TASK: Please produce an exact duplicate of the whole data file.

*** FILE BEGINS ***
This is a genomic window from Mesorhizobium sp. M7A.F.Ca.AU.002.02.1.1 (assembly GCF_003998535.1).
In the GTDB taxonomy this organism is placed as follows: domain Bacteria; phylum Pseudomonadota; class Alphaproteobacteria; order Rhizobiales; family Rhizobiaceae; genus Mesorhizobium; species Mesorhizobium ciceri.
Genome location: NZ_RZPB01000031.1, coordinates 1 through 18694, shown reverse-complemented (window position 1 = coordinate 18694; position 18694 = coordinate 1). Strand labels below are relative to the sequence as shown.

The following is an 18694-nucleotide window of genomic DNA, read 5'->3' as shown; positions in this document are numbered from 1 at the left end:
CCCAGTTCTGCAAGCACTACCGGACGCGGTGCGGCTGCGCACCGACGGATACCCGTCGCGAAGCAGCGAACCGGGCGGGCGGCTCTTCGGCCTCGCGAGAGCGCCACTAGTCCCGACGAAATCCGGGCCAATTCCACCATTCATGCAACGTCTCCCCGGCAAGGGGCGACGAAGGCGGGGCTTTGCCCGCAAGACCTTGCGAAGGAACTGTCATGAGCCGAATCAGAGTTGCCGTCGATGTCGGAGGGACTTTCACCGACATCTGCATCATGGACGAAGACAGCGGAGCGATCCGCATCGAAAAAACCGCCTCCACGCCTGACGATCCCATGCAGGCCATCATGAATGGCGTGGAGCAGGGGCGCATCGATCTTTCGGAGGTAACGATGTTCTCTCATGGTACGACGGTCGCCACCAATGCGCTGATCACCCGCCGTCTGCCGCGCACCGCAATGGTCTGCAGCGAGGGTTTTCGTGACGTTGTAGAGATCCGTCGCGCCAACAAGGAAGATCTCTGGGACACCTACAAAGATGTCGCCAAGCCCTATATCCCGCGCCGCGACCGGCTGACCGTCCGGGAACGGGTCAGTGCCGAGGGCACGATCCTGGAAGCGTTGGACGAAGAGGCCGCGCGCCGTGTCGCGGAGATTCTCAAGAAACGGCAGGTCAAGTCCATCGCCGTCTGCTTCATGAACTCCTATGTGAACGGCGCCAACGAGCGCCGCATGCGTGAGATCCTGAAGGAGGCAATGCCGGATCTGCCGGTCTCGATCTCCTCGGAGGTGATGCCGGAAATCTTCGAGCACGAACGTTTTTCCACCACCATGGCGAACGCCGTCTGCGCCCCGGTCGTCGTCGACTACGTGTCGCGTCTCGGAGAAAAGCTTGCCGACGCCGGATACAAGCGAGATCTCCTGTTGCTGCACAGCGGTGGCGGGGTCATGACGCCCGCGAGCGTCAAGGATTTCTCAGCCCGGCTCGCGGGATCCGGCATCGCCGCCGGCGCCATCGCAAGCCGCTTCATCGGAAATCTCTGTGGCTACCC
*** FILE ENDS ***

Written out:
This is a genomic window from Mesorhizobium sp. M7A.F.Ca.AU.002.02.1.1 (assembly GCF_003998535.1).
In the GTDB taxonomy this organism is placed as follows: domain Bacteria; phylum Pseudomonadota; class Alphaproteobacteria; order Rhizobiales; family Rhizobiaceae; genus Mesorhizobium; species Mesorhizobium ciceri.
Genome location: NZ_RZPB01000031.1, coordinates 1 through 18694, shown reverse-complemented (window position 1 = coordinate 18694; position 18694 = coordinate 1). Strand labels below are relative to the sequence as shown.

The following is an 18694-nucleotide window of genomic DNA, read 5'->3' as shown; positions in this document are numbered from 1 at the left end:
CCCAGTTCTGCAAGCACTACCGGACGCGGTGCGGCTGCGCACCGACGGATACCCGTCGCGAAGCAGCGAACCGGGCGGGCGGCTCTTCGGCCTCGCGAGAGCGCCACTAGTCCCGACGAAATCCGGGCCAATTCCACCATTCATGCAACGTCTCCCCGGCAAGGGGCGACGAAGGCGGGGCTTTGCCCGCAAGACCTTGCGAAGGAACTGTCATGAGCCGAATCAGAGTTGCCGTCGATGTCGGAGGGACTTTCACCGACATCTGCATCATGGACGAAGACAGCGGAGCGATCCGCATCGAAAAAACCGCCTCCACGCCTGACGATCCCATGCAGGCCATCATGAATGGCGTGGAGCAGGGGCGCATCGATCTTTCGGAGGTAACGATGTTCTCTCATGGTACGACGGTCGCCACCAATGCGCTGATCACCCGCCGTCTGCCGCGCACCGCAATGGTCTGCAGCGAGGGTTTTCGTGACGTTGTAGAGATCCGTCGCGCCAACAAGGAAGATCTCTGGGACACCTACAAAGATGTCGCCAAGCCCTATATCCCGCGCCGCGACCGGCTGACCGTCCGGGAACGGGTCAGTGCCGAGGGCACGATCCTGGAAGCGTTGGACGAAGAGGCCGCGCGCCGTGTCGCGGAGATTCTCAAGAAACGGCAGGTCAAGTCCATCGCCGTCTGCTTCATGAACTCCTATGTGAACGGCGCCAACGAGCGCCGCATGCGTGAGATCCTGAAGGAGGCAATGCCGGATCTGCCGGTCTCGATCTCCTCGGAGGTGATGCCGGAAATCTTCGAGCACGAACGTTTTTCCACCACCATGGCGAACGCCGTCTGCGCCCCGGTCGTCGTCGACTACGTGTCGCGTCTCGGAGAAAAGCTTGCCGACGCCGGATACAAGCGAGATCTCCTGTTGCTGCACAGCGGTGGCGGGGTCATGACGCCCGCGAGCGTCAAGGATTTCTCAGCCCGGCTCGCGGGATCCGGCATCGCCGCCGGCGCCATCGCAAGCCGCTTCATCGGAAATCTCTGTGGCTACCC